I Drive, Therefore I Am

In cinema, there are many objects and symbols that contain profound meanings. For example, the house acts as its own character and plays a crucial role in some horror films like, The Amityville Horror (1979). One particular, powerful and profound symbol in cinema that I find to be fascinating is the automobile – think: The Fast and Furious franchise, but there’s much more to it than that.

fast

If you really think about the deeper meaning of the automobile outside of cinema, it represents a device of freedom. Now, putting that meaning into place in the cinematic world, there are so many ways the automobile can function and there are many different meanings it can take on. One of my favorite films where the automobile is represented in interesting ways is Two-Lane Blacktop (1971).

two

In this film, the automobile shares a very important relationship to the road. Considering the time this film was made, the vehicle and the road serve as a space to explore an existential America. Dennis Wilson, Laurie Bird, and James Taylor play amazing roles as counter-culture hippies looking for their purpose in 1970’s America while driving their 1955 Chevy, drag racing fellow existentialists and hippies for cash.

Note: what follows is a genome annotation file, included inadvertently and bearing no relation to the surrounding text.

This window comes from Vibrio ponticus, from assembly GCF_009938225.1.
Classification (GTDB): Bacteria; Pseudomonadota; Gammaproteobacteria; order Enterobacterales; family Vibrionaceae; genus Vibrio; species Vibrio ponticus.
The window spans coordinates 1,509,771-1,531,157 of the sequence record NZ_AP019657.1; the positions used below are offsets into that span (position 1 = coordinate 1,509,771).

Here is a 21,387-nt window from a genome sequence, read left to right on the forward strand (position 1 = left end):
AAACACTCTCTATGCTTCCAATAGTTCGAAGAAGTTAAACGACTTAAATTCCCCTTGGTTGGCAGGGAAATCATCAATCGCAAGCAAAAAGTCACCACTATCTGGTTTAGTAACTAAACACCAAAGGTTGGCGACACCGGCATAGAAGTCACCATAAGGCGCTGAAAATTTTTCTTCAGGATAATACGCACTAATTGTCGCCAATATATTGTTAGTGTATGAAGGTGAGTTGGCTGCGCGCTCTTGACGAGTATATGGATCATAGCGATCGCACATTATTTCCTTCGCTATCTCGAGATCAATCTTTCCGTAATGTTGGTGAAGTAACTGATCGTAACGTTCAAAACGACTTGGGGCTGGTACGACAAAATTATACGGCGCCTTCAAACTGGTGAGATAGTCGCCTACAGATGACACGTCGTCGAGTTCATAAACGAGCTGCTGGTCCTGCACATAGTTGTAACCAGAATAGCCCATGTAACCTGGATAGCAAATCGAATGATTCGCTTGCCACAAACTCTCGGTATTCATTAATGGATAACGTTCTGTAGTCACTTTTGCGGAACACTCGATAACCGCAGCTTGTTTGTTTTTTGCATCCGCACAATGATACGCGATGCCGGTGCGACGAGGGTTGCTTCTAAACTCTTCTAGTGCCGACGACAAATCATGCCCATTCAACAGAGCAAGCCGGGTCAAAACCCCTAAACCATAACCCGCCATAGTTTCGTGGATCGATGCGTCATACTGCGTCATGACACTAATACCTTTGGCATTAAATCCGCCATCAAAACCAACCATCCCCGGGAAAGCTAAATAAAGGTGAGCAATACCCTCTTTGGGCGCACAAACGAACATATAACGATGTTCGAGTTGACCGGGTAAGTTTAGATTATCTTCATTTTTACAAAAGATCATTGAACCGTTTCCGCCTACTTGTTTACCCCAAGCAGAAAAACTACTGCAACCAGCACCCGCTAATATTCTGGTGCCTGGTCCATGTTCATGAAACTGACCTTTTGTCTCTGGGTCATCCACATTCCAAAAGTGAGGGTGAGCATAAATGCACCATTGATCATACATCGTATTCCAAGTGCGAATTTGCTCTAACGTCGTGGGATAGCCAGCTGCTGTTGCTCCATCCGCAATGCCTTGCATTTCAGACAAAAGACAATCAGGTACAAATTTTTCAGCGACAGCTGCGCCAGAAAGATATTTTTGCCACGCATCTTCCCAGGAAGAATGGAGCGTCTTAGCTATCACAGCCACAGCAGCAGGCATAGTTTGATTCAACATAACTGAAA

two_lane_blacktop

Additionally, a common misconception about cars in movies is that it is usually gendered macho or masculine. In the case of the Fast and Furious movies or Mad Max: Beyond Thunderdome (1985), for example, this is true; however, it’s not always the case. The most fascinating part about cars as a symbol in film is how the car itself can transgress cultural and gendered norms and reimagine and even regender its meaning. In this case, I’m thinking about one of my all-time personal favorite car films, Faster, Pussycat! Kill! Kill! (1965).

faster-pussycat

This film is all about badass girls and their badass cars. In this movie, the car takes on the role of a weapon and through a feminist perspective, a device for liberation.

faster

So not only does story, style or content matter in film studies, it’s also important to look at symbols and objects that take on specific meanings in profound ways. In this case, the automobile is a universal, fluid and culturally specific device that can add a lot more substance to a film. Go figure.

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